An effort is underway, in these opening days of the 2019 Legislative Session, to commit Colorado to an inter-state compact agreeing to elect the president of the United States by national popular vote, rather than via the current Electoral College system. It is an idea that is resurrected roughly every four years, generally by members of whichever party happened to lose the presidential election.
The current efforts, which have been simmering since November 2016, have taken on a bit of extra fervor, not only because the beneficiary of the last meeting of the Electoral College happened to be Donald Trump, but because it resulted in a paradoxical situation not confronted for a while – the presidency going to the candidate who received fewer votes than the loser. Given the tenor of that election, and of ever since, it’s not surprising that a fair bit of partisan rage would be exacted on the mechanics of the system. This is an effort being directed at Trump in much the same spirit as the 22nd Amendment, limiting presidents to two terms, was directed against Franklin D. Roosevelt.
The Democratic Party, true to its name, has generally always tended towards democratist absolutism, adhering religiously to the one-man-one-vote maxim, and it would be unfair to suggest that opposition to the Electoral College was entirely divorced of that principle. But, like most proposed electoral reforms, this one is more political than philosophical. Enthusiasm for the democratic imperative wanes (from either side) once the popular will teeters opposite the desired direction. Liberals in this country have been doggedly unsupportive, for instance, of delegating questions of moral or social concern – abortion, same-sex marriage, etc. – to the individual states, where the popular will as expressed by the legislatures was unlikely to generate the right results. Instead, the left has placed much hope and faith in the transformative abilities of an activist judicial system, which creates scenes of apocalyptic panic every time a Supreme Court seat becomes open during a Republican administration. It’s to the point where if Justice Ruth Bader Ginsburg’s health does take an unfortunate turn, we may very well see a suspension of liberal opposition to public prayer.
The game is played by both sides, of course. Conservative resistance to absolute democracy and plebiscitary whim dates back at least to the end of the 18th century when the bloody excesses of the French Revolution were being witnessed in horror by the likes of Burke. Still, that does not stop a Tory, Conservative, or Republican from appealing to the “will of the people” when that will is conducive to a favorable outcome. People are funny that way.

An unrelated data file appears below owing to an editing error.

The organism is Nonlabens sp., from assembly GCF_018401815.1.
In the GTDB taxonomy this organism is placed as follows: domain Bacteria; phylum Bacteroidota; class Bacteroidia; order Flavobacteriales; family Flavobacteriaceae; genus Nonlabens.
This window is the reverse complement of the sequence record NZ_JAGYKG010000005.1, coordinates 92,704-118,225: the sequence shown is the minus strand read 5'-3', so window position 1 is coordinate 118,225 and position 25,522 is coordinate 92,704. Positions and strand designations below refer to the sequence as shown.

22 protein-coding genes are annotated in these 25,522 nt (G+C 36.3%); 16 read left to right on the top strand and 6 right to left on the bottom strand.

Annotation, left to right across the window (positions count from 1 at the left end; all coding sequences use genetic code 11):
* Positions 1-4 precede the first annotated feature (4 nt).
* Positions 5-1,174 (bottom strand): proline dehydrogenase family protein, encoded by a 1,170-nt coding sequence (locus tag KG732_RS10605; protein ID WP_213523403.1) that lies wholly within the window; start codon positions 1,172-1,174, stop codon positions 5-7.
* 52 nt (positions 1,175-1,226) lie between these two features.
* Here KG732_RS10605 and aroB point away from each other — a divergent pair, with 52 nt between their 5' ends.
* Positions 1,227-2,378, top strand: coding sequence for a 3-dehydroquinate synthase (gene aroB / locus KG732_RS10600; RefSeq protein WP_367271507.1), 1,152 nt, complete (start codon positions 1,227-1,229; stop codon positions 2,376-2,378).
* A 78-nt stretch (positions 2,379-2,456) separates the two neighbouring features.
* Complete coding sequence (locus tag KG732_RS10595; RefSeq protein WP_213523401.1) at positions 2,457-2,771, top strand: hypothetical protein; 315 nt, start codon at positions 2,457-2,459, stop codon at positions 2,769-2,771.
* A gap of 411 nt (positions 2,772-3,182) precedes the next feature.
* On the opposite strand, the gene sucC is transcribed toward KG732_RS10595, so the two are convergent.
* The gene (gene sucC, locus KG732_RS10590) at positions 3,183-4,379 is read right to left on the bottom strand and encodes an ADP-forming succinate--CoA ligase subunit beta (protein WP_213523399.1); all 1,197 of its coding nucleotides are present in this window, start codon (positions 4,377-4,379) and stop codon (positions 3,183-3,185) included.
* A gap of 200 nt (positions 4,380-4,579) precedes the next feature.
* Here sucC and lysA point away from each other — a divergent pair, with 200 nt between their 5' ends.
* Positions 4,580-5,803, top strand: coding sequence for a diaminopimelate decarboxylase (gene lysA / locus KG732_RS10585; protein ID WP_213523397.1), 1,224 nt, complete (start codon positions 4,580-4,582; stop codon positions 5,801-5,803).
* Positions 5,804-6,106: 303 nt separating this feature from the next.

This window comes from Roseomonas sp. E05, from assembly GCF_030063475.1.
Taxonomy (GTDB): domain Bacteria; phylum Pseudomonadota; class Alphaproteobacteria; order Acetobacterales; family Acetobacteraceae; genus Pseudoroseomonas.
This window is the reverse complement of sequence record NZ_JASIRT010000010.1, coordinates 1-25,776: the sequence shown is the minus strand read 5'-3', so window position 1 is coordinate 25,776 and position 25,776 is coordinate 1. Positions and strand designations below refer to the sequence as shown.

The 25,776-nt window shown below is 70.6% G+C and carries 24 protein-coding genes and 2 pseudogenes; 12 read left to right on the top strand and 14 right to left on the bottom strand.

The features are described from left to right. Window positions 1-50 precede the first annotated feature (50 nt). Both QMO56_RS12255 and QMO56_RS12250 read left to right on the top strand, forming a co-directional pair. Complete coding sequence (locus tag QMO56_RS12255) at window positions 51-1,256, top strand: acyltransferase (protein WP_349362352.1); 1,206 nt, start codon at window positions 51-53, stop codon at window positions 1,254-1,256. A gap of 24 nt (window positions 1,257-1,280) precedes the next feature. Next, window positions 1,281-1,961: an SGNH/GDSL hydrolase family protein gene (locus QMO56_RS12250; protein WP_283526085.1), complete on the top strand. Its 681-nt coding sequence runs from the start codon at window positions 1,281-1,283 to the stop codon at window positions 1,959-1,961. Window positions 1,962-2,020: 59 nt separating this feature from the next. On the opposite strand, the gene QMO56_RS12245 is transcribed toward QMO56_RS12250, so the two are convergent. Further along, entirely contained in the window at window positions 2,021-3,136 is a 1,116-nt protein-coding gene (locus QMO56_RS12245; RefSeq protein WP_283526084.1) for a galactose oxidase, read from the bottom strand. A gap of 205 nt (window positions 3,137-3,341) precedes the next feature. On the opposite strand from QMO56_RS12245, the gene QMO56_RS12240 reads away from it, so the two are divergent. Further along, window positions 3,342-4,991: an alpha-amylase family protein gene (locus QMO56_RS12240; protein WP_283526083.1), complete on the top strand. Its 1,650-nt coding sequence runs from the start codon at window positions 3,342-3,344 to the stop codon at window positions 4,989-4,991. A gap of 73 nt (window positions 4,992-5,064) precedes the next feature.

Which is precisely why institutions like the Electoral College were established. The genius of the American constitutional system is encapsulated in the phrase “checks and balances.” The architects of the American Republic were prescient enough to perceive that democracy, too, needed to be held in check, lest Alexis De Tocqueville’s fears of the young nation descending into a “tyranny of the majority” come to fruition.
As a practical matter, they recognized that, especially as the nascent republic grew, there existed a very real possibility that smaller states, like Rhode Island, could find themselves at the mercy of larger, more populous ones, like New York. At the same time, they saw the folly in entirely disenfranchising large population centers. So the people were represented, by population, in the House of Representatives, and the states, on an equal basis, in the Senate.
But how to go about electing the chief executive? The Electoral College was thus formed, representing a compromise granting each state initially equal standing, while still taking into account population differences.
In this way they avoided the types of problems experienced to this day in Canada, where the parliamentary system all but seals the fate of national elections by the time polls close in Ontario and Quebec, where the bulk of the nation’s population resides.
So there are practical benefits to Colorado for maintaining the Electoral College. Los Angeles County, for example, is home to about double the number of people who live in our entire state. Similar figures can be applied in respect to New York or the Chicago area. To look at it another way, there are fewer people in the states of Arizona, Nevada, Idaho, Utah, Montana, Wyoming, New Mexico, Oklahoma, Kansas, Nebraska, and North and South Dakota – combined – than there are in California. Colorado accounts for less than 2 percent of the nation’s population; California, New York, and Texas alone make up more than 25 percent. Absent the Electoral College, Colorado courts irrelevance on the national political scale.
It would seem patience is in order, rather than a rush to dismantle the final check on the plebiscitary dominance of urban concentrations. For given the tightness of the margins, it wouldn’t take much of a tectonic shift in voting to trigger a re-examination of the current enthusiasm for the popular vote.
Kelly Sloan is a political and public affairs consultant and recovering journalist based in Denver. He is also an energy and environmental policy fellow at Centennial Institute.